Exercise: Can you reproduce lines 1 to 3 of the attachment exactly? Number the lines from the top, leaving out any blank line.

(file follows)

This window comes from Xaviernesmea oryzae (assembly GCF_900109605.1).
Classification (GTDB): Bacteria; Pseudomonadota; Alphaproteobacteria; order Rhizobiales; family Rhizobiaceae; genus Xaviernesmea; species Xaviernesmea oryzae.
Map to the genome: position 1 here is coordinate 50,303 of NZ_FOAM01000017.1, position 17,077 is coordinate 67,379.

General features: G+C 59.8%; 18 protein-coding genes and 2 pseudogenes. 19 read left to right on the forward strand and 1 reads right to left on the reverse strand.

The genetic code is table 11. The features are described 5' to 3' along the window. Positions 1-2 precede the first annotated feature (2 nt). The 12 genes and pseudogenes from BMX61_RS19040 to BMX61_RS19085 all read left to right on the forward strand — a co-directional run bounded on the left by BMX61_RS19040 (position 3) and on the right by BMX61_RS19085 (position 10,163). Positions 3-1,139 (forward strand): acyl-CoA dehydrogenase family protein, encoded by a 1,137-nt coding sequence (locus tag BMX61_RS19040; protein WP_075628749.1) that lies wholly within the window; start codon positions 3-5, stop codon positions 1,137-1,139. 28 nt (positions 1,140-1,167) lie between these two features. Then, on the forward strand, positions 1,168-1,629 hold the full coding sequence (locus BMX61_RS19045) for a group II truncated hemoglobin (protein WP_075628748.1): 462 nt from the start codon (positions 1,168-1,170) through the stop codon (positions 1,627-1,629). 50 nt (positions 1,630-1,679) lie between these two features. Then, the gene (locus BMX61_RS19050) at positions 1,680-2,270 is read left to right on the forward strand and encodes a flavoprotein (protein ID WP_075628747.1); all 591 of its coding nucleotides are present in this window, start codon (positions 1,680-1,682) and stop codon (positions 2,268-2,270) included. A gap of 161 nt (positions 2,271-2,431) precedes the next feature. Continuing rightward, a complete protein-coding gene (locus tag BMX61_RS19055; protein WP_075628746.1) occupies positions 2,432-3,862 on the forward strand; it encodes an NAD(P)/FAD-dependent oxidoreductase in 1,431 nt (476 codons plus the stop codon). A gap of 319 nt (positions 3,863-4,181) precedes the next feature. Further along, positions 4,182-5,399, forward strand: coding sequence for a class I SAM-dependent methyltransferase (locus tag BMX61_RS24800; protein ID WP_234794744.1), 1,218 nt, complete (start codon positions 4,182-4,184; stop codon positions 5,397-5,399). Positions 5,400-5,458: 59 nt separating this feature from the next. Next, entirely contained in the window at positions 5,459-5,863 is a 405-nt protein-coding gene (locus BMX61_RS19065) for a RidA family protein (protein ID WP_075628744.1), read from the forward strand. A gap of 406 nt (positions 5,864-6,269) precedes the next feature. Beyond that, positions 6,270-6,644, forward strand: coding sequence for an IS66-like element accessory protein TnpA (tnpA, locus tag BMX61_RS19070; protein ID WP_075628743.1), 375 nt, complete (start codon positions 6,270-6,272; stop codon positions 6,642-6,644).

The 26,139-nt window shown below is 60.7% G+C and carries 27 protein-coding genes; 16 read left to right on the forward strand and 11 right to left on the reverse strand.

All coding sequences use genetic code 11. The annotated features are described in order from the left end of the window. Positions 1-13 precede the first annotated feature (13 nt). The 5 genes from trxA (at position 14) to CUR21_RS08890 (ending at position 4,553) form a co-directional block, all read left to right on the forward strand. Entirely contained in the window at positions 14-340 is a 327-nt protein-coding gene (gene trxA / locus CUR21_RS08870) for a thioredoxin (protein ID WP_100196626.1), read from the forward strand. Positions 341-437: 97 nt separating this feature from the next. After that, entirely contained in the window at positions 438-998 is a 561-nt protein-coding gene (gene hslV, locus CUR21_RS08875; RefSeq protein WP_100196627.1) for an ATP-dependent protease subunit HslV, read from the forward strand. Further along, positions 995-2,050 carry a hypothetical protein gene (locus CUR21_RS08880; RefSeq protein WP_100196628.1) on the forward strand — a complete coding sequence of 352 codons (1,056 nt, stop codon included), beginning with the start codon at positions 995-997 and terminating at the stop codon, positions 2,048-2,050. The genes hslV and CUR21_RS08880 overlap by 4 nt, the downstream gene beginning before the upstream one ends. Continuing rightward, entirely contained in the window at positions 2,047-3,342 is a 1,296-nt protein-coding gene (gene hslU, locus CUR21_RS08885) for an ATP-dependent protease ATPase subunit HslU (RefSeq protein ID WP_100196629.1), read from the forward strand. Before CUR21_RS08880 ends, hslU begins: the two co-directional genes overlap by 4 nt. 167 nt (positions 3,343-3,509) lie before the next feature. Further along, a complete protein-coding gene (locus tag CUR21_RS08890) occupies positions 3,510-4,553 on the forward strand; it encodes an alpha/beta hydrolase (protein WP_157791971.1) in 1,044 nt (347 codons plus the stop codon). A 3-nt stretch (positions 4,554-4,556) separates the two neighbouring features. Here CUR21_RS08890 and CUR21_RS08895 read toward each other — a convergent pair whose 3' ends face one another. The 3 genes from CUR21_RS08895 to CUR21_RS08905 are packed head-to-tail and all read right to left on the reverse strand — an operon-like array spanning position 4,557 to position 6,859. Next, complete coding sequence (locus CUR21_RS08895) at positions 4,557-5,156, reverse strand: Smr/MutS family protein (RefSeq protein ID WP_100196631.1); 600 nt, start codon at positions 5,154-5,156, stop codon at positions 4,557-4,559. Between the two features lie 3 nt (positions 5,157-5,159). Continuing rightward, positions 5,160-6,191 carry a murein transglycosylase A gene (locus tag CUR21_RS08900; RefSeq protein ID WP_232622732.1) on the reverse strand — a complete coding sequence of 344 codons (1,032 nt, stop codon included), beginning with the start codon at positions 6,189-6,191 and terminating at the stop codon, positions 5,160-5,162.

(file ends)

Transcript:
This window comes from Xaviernesmea oryzae (assembly GCF_900109605.1).
Classification (GTDB): Bacteria; Pseudomonadota; Alphaproteobacteria; order Rhizobiales; family Rhizobiaceae; genus Xaviernesmea; species Xaviernesmea oryzae.
Map to the genome: position 1 here is coordinate 50,303 of NZ_FOAM01000017.1, position 17,077 is coordinate 67,379.